Sunday, June 7, 2009

FX Briefing : ECB Goes into Wait-and-See Mode


  • ECB leaves refinancing rate unchanged at 1.0%
  • ECB staff revise growth forecasts down significantly
  • Latvia wants to maintain peg to euro, but under massive pressure to devaluate

Since rallying at the end of last week, EUR-USD has been moving sideways for the most part, hovering around 1.42. Towards the middle of the week, the euro's attempt to breach 1.43 was thwarted by some disappointing indicators from the US and guarded comments on the economic outlook from Fed chairman Ben Bernanke. The impending release of the US labour market report could have played a part too.

At the moment, currency turbulence in eastern Europe, currently focused on the Latvian lats, is supporting the euro to some extent. Against the backdrop of a dramatic economic collapse, the lats, which has a fixed exchange rate against the euro, has come under increased pressure to devaluate. The Latvian government is having to make drastic budget cuts (which have already been passed in the first reading and are due to be introduced on 17 June) before receiving the next tranche of the bailout loan (over €1.4bn) from the EU and the International Monetary Fund. Speculation came to a head this week after a failed bond auction. Furthermore, a government adviser had said that devaluation of the Latvian currency was just a matter of time. Both the central bank and the government have, however, emphasized their determination to keep the peg to the euro, and at Thursday's press conference, ECB president Jean-Claude Trichet himself supported maintaining the currency peg. The turbulence around the lats is having a widespread impact. On the one hand, because Estonia and Lithuania in particular are not much better off either. Hungary and Poland - both in a difficult budget situation and with high current account deficits - are also feeling the repercussions. On the other hand, because devaluation could prove risky for the banking system in Latvia and the whole of the Baltic region. Swedish banks too are heavily exposed here, which is reflected in the Swedish krona's marked weakness. Only a few days ago, the Swedish Riksbank, with the help of the finance ministry, increased its foreign currency reserves in order to have sufficient funds at its disposal again.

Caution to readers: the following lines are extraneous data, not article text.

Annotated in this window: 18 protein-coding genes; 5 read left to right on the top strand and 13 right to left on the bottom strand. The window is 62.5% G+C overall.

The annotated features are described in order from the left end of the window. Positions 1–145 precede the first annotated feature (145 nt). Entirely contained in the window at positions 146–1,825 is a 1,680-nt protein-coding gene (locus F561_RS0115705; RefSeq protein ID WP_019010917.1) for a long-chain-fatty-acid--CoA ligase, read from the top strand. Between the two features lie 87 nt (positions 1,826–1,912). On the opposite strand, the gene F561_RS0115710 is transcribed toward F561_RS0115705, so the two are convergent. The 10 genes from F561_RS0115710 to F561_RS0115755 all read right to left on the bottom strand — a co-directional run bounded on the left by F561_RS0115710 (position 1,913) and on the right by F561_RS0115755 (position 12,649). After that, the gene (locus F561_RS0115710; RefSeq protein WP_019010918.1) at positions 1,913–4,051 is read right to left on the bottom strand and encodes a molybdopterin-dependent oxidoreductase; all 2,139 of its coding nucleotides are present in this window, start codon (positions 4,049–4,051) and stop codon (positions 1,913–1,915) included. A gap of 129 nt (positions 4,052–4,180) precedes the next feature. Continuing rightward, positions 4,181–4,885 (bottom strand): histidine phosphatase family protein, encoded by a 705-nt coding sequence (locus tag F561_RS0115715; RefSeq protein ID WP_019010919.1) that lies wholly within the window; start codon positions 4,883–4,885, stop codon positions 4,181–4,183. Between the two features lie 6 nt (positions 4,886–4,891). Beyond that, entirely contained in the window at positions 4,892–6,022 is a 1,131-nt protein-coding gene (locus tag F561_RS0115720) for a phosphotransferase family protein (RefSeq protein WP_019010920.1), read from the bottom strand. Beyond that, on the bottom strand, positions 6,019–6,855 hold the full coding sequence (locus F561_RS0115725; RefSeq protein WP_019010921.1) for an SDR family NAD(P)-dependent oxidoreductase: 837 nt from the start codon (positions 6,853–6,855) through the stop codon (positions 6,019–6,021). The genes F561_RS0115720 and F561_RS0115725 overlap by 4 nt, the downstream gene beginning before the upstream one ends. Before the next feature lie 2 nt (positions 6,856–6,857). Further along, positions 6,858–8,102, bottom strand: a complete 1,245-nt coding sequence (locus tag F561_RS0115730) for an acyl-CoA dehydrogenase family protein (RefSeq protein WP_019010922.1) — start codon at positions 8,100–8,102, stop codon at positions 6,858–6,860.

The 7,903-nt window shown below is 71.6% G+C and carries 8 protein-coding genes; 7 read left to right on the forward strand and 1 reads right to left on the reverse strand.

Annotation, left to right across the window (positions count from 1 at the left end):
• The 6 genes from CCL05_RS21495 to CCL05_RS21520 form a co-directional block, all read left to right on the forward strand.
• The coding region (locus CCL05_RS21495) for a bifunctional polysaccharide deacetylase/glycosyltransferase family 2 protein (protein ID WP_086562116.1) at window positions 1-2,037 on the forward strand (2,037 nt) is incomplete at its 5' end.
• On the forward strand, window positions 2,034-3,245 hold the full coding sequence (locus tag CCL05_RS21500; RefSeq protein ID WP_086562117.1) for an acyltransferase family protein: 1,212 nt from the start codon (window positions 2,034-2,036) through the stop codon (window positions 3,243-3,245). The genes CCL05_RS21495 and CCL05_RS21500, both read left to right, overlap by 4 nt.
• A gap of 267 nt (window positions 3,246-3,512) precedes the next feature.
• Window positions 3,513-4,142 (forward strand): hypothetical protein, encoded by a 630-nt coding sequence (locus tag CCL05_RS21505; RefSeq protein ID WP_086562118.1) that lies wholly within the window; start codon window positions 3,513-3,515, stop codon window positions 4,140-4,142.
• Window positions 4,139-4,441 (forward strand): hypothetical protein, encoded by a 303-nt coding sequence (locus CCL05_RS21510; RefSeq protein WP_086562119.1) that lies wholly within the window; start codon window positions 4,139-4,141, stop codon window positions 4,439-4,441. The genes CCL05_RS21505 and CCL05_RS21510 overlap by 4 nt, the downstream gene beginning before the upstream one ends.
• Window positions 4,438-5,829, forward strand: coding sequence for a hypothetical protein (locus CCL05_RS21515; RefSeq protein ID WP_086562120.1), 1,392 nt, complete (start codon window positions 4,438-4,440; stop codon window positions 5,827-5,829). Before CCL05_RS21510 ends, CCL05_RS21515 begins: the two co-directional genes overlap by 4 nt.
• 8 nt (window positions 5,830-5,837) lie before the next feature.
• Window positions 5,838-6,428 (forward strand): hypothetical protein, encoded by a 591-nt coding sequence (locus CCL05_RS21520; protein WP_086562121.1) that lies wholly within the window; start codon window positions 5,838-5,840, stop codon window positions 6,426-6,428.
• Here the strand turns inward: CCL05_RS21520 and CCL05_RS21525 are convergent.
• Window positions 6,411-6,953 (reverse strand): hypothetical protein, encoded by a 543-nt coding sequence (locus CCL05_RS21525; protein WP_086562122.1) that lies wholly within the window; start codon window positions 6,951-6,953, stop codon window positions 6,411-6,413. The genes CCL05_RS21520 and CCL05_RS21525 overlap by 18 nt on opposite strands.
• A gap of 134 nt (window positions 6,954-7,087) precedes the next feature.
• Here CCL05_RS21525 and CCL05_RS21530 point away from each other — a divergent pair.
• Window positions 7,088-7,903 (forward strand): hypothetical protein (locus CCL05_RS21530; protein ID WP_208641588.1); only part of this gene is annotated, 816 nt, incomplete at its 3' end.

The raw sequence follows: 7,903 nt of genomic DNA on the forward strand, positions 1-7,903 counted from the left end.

ECB: end of easing for the time being

The ECB has left the refinancing rate on hold at 1.0%. President Trichet's comments at the press conference indicate that the ECB sees no necessity for further interest rate cuts or additional unconventional measures at the moment. The ECB governing council regards the current interest rate level as "appropriate" and growth and inflation risks as "balanced".

The sideways movement of monetary policy is in direct contrast to the assessment of the economic environment. The ECB governing council admits that the economic outlook has deteriorated significantly in the last three months, both in the eurozone and world wide. According to the statement, the contraction in economic activity will continue until the middle of next year, when a gradual recovery is expected to set in. The ECB staff projections envisage real GDP at around -4.6% this year, and falling by a further 0.2% next year (middle of the range). Prices will continue to be dampened by weak demand for some time to come. The staff projections see the inflation rate at a mere 1% in 2010 - significantly below the ECB's stability target.

The ECB council meeting did not have a sustained impact on the forex market. Shortly before the meeting, EUR-USD had dropped well below 1.41 for a time, only to climb back to 1.42 after the decision had been announced. The short end of the yield curve reacted differently, however; it shot up. Yields on 2-year Bunds rose by almost 20 points to 1.59, the interest rate advantage over the equivalent US Treasuries widened by more than 10 points.

The ECB's policy stance - the end of monetary policy loosening, at least for the time being - should fundamentally support the euro. In the longer term, things will depend on whether the ECB's economic projections prove to be correct or not. In our view, action still needs to be taken. On the basis of the ECB projections, the output gap will increase during the whole of the forecast period, and presumably even longer. Thus the deflationary impetus will not only continue, but actually intensify. At the same time, the inflation rate will remain below the stability norm. Against this backdrop, we still see a possibility of further monetary loosening, even if this is not acute at the moment. EUR-USD could thus suffer a setback, despite the fact that the sharp increase in US government debt and the growing need for US current account correction are structurally against the dollar.


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